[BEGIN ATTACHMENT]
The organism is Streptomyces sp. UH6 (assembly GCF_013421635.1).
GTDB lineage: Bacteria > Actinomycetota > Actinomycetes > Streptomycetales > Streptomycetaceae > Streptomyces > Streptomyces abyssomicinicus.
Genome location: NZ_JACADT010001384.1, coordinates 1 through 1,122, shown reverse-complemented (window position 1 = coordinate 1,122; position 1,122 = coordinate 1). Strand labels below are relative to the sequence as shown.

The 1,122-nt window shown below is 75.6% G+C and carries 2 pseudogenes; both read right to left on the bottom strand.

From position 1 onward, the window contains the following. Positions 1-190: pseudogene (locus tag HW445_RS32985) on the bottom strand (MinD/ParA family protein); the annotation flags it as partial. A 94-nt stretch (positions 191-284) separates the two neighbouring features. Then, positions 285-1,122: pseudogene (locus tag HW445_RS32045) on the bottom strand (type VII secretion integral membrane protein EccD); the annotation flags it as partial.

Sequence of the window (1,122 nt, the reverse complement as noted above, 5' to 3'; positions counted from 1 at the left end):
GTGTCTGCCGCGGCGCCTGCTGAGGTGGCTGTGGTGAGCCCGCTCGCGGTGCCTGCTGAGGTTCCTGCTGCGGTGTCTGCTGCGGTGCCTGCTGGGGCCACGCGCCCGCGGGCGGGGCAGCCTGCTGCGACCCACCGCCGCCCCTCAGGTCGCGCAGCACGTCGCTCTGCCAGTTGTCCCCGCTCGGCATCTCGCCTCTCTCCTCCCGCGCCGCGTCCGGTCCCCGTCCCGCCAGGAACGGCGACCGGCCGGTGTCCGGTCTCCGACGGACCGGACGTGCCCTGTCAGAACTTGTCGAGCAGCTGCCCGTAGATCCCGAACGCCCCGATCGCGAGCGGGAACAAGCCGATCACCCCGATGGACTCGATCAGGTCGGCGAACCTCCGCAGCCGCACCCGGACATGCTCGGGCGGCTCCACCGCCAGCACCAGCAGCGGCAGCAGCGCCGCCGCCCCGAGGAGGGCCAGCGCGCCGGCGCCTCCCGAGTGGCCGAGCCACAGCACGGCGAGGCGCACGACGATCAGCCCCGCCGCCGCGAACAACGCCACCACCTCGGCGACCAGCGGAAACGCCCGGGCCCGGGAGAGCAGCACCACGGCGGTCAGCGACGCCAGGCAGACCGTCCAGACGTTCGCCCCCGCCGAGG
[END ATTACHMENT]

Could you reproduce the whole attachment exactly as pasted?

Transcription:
The organism is Streptomyces sp. UH6 (assembly GCF_013421635.1).
GTDB lineage: Bacteria > Actinomycetota > Actinomycetes > Streptomycetales > Streptomycetaceae > Streptomyces > Streptomyces abyssomicinicus.
Genome location: NZ_JACADT010001384.1, coordinates 1 through 1,122, shown reverse-complemented (window position 1 = coordinate 1,122; position 1,122 = coordinate 1). Strand labels below are relative to the sequence as shown.

The 1,122-nt window shown below is 75.6% G+C and carries 2 pseudogenes; both read right to left on the bottom strand.

From position 1 onward, the window contains the following. Positions 1-190: pseudogene (locus tag HW445_RS32985) on the bottom strand (MinD/ParA family protein); the annotation flags it as partial. A 94-nt stretch (positions 191-284) separates the two neighbouring features. Then, positions 285-1,122: pseudogene (locus tag HW445_RS32045) on the bottom strand (type VII secretion integral membrane protein EccD); the annotation flags it as partial.

Sequence of the window (1,122 nt, the reverse complement as noted above, 5' to 3'; positions counted from 1 at the left end):
GTGTCTGCCGCGGCGCCTGCTGAGGTGGCTGTGGTGAGCCCGCTCGCGGTGCCTGCTGAGGTTCCTGCTGCGGTGTCTGCTGCGGTGCCTGCTGGGGCCACGCGCCCGCGGGCGGGGCAGCCTGCTGCGACCCACCGCCGCCCCTCAGGTCGCGCAGCACGTCGCTCTGCCAGTTGTCCCCGCTCGGCATCTCGCCTCTCTCCTCCCGCGCCGCGTCCGGTCCCCGTCCCGCCAGGAACGGCGACCGGCCGGTGTCCGGTCTCCGACGGACCGGACGTGCCCTGTCAGAACTTGTCGAGCAGCTGCCCGTAGATCCCGAACGCCCCGATCGCGAGCGGGAACAAGCCGATCACCCCGATGGACTCGATCAGGTCGGCGAACCTCCGCAGCCGCACCCGGACATGCTCGGGCGGCTCCACCGCCAGCACCAGCAGCGGCAGCAGCGCCGCCGCCCCGAGGAGGGCCAGCGCGCCGGCGCCTCCCGAGTGGCCGAGCCACAGCACGGCGAGGCGCACGACGATCAGCCCCGCCGCCGCGAACAACGCCACCACCTCGGCGACCAGCGGAAACGCCCGGGCCCGGGAGAGCAGCACCACGGCGGTCAGCGACGCCAGGCAGACCGTCCAGACGTTCGCCCCCGCCGAGG